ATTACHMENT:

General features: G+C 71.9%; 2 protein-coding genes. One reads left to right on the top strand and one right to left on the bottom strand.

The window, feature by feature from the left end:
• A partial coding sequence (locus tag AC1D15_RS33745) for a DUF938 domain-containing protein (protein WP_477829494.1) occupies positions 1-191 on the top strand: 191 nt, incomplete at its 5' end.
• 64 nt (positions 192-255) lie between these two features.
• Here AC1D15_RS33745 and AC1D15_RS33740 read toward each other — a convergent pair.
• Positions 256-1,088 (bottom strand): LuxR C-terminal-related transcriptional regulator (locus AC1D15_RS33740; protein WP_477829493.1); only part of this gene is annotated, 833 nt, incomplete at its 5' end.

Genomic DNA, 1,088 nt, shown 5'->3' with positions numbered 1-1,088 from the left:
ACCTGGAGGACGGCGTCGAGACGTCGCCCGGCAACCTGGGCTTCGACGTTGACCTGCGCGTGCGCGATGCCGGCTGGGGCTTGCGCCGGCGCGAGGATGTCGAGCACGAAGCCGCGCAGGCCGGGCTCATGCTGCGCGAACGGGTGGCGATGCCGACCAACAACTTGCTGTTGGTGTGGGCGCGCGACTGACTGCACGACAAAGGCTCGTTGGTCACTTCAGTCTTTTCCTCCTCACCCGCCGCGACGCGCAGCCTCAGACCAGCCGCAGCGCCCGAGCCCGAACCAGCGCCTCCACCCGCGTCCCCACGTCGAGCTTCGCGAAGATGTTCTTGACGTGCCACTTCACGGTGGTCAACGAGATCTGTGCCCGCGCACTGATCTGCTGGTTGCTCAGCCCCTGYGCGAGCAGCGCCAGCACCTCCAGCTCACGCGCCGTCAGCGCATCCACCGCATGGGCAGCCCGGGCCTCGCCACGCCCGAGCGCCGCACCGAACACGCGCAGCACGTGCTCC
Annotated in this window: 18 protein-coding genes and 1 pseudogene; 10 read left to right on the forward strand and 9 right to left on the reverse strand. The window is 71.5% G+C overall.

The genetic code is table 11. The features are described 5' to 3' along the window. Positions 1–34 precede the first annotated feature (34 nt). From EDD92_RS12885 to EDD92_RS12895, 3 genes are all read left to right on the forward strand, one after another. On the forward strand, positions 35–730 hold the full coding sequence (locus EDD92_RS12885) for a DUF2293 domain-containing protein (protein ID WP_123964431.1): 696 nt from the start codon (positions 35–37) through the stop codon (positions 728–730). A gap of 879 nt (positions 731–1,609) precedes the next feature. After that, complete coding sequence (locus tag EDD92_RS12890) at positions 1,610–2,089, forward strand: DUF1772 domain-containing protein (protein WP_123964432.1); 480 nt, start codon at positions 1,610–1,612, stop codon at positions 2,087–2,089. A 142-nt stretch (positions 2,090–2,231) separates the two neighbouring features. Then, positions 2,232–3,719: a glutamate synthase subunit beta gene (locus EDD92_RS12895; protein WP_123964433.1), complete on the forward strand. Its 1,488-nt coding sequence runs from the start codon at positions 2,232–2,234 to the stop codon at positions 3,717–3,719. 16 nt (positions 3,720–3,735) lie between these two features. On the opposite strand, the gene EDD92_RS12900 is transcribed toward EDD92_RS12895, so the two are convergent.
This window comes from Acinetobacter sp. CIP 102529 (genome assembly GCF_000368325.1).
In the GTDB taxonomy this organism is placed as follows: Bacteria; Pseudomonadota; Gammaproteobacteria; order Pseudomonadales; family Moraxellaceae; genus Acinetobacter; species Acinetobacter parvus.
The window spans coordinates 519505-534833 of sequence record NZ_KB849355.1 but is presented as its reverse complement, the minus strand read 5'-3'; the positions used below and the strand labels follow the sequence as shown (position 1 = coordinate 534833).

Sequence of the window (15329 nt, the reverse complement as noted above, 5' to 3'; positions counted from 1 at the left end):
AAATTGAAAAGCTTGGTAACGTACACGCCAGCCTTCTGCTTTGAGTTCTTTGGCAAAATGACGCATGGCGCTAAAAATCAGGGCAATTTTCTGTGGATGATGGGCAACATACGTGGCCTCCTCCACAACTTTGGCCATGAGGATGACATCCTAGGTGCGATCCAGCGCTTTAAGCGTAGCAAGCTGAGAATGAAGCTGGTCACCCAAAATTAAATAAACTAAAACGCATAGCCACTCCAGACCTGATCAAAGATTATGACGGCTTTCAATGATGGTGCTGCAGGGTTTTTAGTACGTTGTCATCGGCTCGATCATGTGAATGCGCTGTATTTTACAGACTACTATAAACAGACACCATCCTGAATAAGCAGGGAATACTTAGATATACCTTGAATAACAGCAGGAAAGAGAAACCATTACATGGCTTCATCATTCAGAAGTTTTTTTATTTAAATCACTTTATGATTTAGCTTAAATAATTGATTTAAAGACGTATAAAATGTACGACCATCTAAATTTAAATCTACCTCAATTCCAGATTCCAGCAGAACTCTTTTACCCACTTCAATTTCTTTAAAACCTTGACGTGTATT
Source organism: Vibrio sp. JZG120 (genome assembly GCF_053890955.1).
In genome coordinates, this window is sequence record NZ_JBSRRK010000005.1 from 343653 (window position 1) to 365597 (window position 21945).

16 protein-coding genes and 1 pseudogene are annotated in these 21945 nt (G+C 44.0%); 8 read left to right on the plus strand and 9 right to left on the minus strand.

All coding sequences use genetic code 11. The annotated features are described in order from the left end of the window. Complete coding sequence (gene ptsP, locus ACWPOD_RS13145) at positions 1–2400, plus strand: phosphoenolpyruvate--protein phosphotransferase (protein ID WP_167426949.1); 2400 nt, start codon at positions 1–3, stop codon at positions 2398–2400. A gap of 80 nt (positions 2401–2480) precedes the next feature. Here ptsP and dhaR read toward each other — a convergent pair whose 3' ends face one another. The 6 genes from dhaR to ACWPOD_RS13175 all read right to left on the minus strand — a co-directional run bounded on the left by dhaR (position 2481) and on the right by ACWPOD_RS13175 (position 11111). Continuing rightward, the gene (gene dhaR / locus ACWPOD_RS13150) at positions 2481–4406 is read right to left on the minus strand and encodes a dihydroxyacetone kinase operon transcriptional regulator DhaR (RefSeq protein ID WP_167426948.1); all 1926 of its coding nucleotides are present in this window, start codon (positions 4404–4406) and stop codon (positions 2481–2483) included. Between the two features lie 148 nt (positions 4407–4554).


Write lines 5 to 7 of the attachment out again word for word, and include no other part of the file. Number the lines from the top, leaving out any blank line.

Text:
• Here AC1D15_RS33745 and AC1D15_RS33740 read toward each other — a convergent pair.
• Positions 256-1,088 (bottom strand): LuxR C-terminal-related transcriptional regulator (locus AC1D15_RS33740; protein WP_477829493.1); only part of this gene is annotated, 833 nt, incomplete at its 5' end.

Genomic DNA, 1,088 nt, shown 5'->3' with positions numbered 1-1,088 from the left: